by the Arbitration Association

As far as it gets: meets Canadian arbitration

April 4, 2019

Maple syrup, hockey, and a popular domicile for mining companies…Russian-speaking arbitration professionals are not very familiar with what is happening in Canada and Canadian arbitration in general. 

However, Toronto, the business capital of Canada, also called “a city that works”, hosts many shareholder and partnership disputes, as well as mining and construction cases, and a good body of energy arbitration takes place in Calgary. Here’s a 101 on Canadian arbitration that we discuss with Kim Stewart and Joel Richler in the spacious offices of Arbitration Place – a private arbitration hearing centre and arbitrators’ chambers in the financial district of Toronto.

Firstly, In Canada, there is no single unified arbitration institution, like established institutions LCIA or the ICC. There is an ADR organization, ADR Institute of Canada (ADRIC), which also administers domestic arbitrations and mediations. The British Columbia International Commercial ArbitrationCentre (BCICAC) has its own rules and administers arbitrations. The ICDR division of the American Arbitration Association administers some cases in Canada and has a set of Canadian rules.  The ICC administers Canadian cases from New York, and the LCIA from London.

Arbitration centres in Canada are private initiatives. Such centres do not focus on particular types of disputes, but individual arbitrators have their own specialties.  

Many of the disputes are domestic. Many of the arbitrations are ad hoc or under the UNCITRAL rules. Expedited procedure exists, not in a strict formal way, but is mostly used during ad hoc arbitrations, where a procedure is developed individually to meet the request for speedy arbitration. Joel mentions his experience as an emergency arbitrator in an expedited procedure.

Further, mediation is widespread in Canada, with a division between mediation and arbitration. Parties either mediate or arbitrate, and it is not a part of the same process, although parties often mediate disputes at some point during the course of an arbitration. When cases are tried in the courts, mediation is mandatory in some Canadian jurisdictions (including the province of Ontario). Mediation is part of the court process, the rules of the courts order it, and then private mediators come into play.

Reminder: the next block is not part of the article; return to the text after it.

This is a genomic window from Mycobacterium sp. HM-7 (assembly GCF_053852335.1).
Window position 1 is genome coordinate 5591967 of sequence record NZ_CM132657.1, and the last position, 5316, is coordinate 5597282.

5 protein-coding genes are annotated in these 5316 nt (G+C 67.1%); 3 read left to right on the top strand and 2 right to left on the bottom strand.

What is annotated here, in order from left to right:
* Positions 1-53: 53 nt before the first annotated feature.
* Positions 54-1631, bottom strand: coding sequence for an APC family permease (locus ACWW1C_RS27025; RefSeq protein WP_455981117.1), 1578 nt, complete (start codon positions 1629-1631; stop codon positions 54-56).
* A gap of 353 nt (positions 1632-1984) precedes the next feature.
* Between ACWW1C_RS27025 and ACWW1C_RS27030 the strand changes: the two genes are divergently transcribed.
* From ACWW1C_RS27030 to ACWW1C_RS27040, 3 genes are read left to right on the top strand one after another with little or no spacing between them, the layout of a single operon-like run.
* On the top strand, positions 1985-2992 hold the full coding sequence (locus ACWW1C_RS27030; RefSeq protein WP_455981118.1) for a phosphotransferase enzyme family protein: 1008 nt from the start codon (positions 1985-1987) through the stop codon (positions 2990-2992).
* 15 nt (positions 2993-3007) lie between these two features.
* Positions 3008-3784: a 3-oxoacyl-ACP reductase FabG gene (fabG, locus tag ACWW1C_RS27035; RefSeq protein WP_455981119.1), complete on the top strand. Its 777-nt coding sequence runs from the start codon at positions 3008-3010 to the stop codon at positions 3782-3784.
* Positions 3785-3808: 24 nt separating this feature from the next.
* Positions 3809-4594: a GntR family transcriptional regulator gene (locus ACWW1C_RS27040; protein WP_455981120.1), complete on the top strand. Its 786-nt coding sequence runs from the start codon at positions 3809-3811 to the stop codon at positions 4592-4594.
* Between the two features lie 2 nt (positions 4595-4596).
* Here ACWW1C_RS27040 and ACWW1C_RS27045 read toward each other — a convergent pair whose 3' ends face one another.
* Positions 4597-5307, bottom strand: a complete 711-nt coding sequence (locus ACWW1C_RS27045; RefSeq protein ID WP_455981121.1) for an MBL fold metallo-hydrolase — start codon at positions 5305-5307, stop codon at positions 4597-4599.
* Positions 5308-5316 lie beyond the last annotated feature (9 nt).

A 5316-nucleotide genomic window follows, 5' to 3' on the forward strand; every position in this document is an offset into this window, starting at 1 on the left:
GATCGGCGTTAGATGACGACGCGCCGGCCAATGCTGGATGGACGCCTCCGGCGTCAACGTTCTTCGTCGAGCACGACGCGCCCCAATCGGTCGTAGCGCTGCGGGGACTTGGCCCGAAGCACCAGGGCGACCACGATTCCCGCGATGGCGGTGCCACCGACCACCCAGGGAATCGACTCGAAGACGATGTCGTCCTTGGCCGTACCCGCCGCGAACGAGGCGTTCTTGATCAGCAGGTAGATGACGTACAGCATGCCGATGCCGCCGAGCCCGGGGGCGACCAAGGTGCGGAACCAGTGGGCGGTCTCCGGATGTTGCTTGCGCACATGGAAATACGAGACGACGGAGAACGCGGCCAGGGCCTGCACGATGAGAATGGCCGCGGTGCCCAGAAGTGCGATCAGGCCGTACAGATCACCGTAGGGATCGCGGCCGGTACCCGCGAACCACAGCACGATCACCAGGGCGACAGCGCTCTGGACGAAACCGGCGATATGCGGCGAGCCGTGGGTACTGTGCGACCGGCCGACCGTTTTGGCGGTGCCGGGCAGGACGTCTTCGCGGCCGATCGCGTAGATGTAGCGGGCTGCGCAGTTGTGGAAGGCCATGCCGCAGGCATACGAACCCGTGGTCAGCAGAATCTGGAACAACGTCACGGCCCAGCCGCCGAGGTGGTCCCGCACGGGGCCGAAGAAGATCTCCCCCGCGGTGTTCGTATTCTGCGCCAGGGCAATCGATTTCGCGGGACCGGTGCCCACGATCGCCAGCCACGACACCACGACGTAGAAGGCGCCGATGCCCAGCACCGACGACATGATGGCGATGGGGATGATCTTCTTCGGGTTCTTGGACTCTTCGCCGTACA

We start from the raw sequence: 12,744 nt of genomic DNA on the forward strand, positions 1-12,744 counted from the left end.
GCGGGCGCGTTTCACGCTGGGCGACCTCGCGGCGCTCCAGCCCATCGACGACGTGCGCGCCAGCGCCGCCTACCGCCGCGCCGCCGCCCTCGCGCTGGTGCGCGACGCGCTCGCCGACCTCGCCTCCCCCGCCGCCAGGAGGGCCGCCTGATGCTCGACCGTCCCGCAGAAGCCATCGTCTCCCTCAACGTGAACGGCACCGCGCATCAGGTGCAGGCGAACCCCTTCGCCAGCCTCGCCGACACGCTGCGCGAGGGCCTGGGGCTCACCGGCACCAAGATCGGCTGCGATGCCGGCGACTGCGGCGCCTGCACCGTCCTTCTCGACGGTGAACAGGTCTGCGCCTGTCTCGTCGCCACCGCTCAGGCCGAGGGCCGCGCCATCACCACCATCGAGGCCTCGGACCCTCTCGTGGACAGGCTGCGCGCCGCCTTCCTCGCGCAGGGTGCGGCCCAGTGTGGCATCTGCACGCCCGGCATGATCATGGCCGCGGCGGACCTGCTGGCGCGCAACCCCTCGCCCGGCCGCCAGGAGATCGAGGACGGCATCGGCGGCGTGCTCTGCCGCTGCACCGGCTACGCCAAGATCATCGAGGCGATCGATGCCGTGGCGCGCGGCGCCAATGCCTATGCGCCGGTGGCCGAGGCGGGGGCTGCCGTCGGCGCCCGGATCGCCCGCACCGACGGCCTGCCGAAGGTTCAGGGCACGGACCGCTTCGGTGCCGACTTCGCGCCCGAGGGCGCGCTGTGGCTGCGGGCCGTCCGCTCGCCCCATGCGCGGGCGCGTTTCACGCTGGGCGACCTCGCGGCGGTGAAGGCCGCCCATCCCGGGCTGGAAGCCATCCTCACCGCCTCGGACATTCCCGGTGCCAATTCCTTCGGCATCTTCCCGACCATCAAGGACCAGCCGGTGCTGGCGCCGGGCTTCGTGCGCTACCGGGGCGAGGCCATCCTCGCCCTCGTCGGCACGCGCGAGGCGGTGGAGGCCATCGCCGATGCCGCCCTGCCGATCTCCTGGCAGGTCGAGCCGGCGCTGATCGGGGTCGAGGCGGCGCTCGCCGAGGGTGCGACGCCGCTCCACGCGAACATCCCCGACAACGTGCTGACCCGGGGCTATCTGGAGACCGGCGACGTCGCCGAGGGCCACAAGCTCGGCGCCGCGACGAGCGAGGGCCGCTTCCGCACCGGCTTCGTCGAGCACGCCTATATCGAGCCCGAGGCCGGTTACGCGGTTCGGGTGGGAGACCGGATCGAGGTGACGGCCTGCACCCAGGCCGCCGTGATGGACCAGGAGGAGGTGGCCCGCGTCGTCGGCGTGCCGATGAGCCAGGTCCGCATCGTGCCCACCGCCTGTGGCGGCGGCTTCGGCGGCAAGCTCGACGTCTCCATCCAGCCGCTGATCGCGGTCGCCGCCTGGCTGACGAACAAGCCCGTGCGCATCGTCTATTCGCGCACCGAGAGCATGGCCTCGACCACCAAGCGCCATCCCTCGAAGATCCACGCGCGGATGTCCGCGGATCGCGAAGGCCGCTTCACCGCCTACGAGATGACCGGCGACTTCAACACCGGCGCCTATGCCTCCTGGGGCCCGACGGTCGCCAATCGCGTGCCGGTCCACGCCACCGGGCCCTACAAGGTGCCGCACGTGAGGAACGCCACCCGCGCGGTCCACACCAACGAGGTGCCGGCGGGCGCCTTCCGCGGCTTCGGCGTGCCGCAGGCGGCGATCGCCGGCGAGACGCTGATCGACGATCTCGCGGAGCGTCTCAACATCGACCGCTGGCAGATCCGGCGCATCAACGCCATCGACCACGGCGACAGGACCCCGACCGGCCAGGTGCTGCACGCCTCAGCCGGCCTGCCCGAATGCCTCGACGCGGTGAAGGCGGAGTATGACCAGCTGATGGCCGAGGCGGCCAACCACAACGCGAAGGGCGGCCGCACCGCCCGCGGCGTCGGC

For international cases, it is not uncommon to see reference to the IBA Rules for the Taking of Evidence as part of the procedure in both ad hoc and institutional cases. 

In sunny Vancouver, we discussed the role of women in arbitration with Tina Cicchetti, an independent arbitrator, and currently the Chair of the Arbitration Committee of ICC Canada. We touch upon the problem of the so-called “pipeline leak” – a topic pitched by our editorial board members and arbitrators Olena Perepelinskaya and Elina Mereminskaya[1].

“The pipeline leak” is a gender equality problem meaning that while an approximately equal number of men and women start their legal career, only a fraction of women progress to partner level at a law firm and fewer women are appointed as arbitrators. 

Tina Cicchetti admits this problem exists in Canada like in other countries. While a common conception is that this is caused by unequal treatment (like “the business is dominated by men”), Tina gives an interesting “internal” perspective on the issue. Work at a partner level has been increasingly demanding over the last years, says Tina, who had worked in a law firm before starting her independent arbitrator career. Not many are ready for this level of commitment, which largely demands to sacrifice time needed for other priorities in life, like family or hobbies. Only exceptional people have the energy to pursue both partner’s career and their other priorities. Others, having spent some years in a law firm, decide they prefer not to make such a sacrifice. Perhaps women are those to see their priorities early on, concludes Tina.

…Canada is geographically far away from Russia and Europe, but in a globalised world it seems its arbitration scene and its problems are similar to European ones. How many years will pass before we see Russian disputes in Canada? I think about this when I walk past the Vancouver’s Lions Gate Bridge and listen to the lull of the Pacific Ocean.


Insert: Arbitration Place

Arbitration Place is a privately owned arbitration venue in Toronto of about 2000 square meters of space, with a smaller hearing centre in Ottawa, and has 22 employees and 55 contractors. Court reporting is the mostly demanded service, alongside with tribunal secretary services, and administrative and translation services. English is the prevailing language of the hearings, with French occasionally used in Ottawa location. 

There are two locations of Arbitration Place – one in Toronto and one in Ottawa, and there is an unrelated arbitration centre in Vancouver, Vancouver Arbitration Chambers. Centres like Arbitration Place do not administer arbitrations, but provide specialized facilities to host arbitrations.  Also, Arbitration Place is an arbitration chamber.

There are over 30 arbitrators on the roster of Arbitration Place, both Canadian and international. If a party is interested in an arbitrator, Arbitration Place forward the request to the roster member or members.

Lists and CVs of Canadian arbitrators can be found on the website of Arbitration Place the website of the Canadian Chamber of Commerce, which is ICC Canada

Dmitry Artyukhov, Editor-in-chief

[1] see article «Women in arbitration congress», №2 (6) 2019, pp.31-32.